My trip to Germany was mostly for work, the first segment spent at a convention in Hannover. The venue featured a huge wooden canopy, possibly the largest in the world.
The following is from a website about the canopy: “Wood is a renewable construction material and it possesses almost limitless structural possibilities. German architect Thomas Herzog put it to the test in 2000; for the World Expo 2000 in Hannover, Germany, he designed a giant wooden structural “umbrella” roof that protects a central piazza consisting of a stage area for musicians and artists, small reconfigurable pavilions and restaurants, and spectators taking time out between events.
Mimicking a forest, this giant roof’s columns represent the vertical structure of tree trunks while the lattice shells represent the tree canopy that allows daylight to penetrate below.”
“This artificial forest of trees and buildings, in which private and public spaces, organic and non-organic forms are integrated, covers more than 172,000 square feet (16,000 square meters), with four individual pavilions ranging in size from 10,000 t0 15,000 sq. ft. (975 to 1,430 square meters).”
You can learn more by clicking here.
In Berlin I spent time with my friend Oliver, who lives in Vechta, Germany. Catching up over a beer at a pub I noticed this fine looking gentleman, and I had to ask him if I could take his picture. After making sense of Oliver’s translation, he proudly posed for me. This gentleman, Stephan Bartel, is part of a team of seventeen men who hold a world record for linked beards!
In Berlin I stayed at the Ameron Hotel, right on the River Spree. The weather forecast for Germany in mid-to-late November is unpredictable, typically offering an 85% chance of rain. But we were blessed with partly sunny skies and very mild temperatures, making for some pleasant sunrise walks along the river.
Traveling around and through Berlin was easy and cheap. Just a few dollars bought a train ticket which allowed sightseeing all day and through the evening. The train system is so efficient that there is little need to own a car.
You can’t go to Berlin without going to see the Brandenburg Gate. On the day of my visit an assembly of Kurdish people was involved in a political rally. The specific goal was unclear to me, but the passion was obvious.
Dinner found us with Oliver’s friend Christian, who spend his years as an undergrad studying German history. Being as eager to discuss American culture as I was to learn the history of Berlin, he accepted my invitation to join us for a walking tour the following day. Christian’s knowledge of German history is both fervent and thorough, and I couldn’t have asked for a better tour guide. I was humbled and extremely grateful.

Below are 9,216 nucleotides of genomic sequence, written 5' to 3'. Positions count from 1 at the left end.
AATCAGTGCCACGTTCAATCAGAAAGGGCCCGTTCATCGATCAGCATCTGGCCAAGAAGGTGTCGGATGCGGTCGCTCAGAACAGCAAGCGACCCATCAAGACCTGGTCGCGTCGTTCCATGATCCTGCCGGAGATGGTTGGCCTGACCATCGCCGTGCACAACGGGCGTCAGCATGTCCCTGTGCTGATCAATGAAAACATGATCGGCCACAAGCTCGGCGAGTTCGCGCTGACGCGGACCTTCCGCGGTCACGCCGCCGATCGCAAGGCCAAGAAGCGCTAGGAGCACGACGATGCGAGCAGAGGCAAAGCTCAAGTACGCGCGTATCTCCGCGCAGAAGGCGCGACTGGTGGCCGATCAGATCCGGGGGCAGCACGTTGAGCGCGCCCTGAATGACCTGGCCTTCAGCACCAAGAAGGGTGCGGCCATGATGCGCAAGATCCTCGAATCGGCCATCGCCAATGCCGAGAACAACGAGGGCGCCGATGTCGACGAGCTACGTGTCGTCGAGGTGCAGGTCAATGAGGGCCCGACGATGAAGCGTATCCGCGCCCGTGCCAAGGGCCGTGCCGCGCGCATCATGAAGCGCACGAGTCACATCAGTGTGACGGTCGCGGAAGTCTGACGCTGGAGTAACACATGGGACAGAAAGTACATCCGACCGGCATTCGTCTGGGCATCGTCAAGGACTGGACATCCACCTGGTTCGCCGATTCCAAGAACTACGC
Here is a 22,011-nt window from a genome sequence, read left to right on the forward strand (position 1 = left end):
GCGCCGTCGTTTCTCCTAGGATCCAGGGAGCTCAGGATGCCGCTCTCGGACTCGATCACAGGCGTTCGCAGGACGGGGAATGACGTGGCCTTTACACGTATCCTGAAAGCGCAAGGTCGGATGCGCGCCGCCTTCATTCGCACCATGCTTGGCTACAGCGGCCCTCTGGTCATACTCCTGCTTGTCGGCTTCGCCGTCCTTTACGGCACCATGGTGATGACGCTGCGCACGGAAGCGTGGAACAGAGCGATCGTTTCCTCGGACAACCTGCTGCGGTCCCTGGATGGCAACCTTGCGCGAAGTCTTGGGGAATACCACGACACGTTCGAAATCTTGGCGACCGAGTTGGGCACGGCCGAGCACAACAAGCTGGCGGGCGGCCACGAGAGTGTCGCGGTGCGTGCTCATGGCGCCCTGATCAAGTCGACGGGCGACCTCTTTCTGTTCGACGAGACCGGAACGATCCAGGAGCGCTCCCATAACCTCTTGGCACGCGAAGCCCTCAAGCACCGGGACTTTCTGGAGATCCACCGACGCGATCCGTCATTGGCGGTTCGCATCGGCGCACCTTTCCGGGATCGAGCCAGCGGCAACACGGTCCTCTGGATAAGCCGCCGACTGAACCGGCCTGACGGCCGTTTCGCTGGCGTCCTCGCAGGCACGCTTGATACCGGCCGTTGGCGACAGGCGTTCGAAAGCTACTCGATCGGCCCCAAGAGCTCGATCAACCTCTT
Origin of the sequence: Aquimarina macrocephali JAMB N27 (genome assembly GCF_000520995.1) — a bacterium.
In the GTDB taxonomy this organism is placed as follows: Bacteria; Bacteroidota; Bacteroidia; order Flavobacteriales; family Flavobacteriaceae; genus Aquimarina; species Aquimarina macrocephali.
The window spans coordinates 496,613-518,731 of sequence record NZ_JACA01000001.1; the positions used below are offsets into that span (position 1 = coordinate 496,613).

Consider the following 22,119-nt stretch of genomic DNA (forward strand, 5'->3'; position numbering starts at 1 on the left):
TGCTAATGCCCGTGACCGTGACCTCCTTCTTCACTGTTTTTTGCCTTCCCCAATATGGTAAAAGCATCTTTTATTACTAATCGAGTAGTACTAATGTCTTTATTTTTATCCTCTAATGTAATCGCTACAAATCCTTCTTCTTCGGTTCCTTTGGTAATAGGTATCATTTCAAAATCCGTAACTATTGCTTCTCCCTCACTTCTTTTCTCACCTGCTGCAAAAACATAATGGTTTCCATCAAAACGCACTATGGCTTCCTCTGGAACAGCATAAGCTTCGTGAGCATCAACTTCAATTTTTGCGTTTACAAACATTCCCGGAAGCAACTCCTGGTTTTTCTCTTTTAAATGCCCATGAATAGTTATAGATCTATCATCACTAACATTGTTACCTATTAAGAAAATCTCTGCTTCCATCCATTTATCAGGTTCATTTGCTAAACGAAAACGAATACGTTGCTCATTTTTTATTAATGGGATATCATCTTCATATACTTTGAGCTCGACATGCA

During dinner I was taking a picture of the gentleman behind the bar… he didn’t seem to keen on his picture being taken, but his co-worker enjoyed the attention.
This day started with a wonderful sunrise and couple-hour walk along the river. It was my last full day in Berlin, so I was eager to take in all I could, and was excited because Christian (pictured below) would be joining us.
A brief train ride and walk ended at the World Clock. From there Christian took us down the main street in East Berlin, where, in the Communist days, parades and demonstrations had taken place. Today at the end of the main street we found a place to warm our hands and buy some hot coffee and a ‘Milchkaffee’, the German word for my personal favorite, a latte.
There are many churches and cathedrals in Berlin, and one that we toured was built in the 11th century! I found it truly amazing to consider the architecture and longevity of these historic structures, the magnitude of which was for the purpose of honoring God. The immensity of building this kind structure in the 11th century is hard to imagine as the construction lasted longer than the natural lives of most of the workers.
Along the river is the biggest church in Berlin, the Berlin Cathedral, built in 1905. Its architecture is much influenced by the St. Peter’s Cathedral in Rome, and in its basement are the graves of many old Prussian kings.
After Berlin I had a couple meetings in Vechta. Vechta is a quaint village in Northern Germany, just East of Bremen.
I traveled to Vechta by high speed train which gave me great views of the countryside and of some great old churches. The churches are everywhere, and I’d love to come back to this area to photograph them.
It was nice to meet see some old friends here, and to meet some new ones. I look forward to going back.
On my last evening in Germany I spent some time walking around the church which was across the street from my hotel, and then down the main street to find some chocolate to take home to my family.
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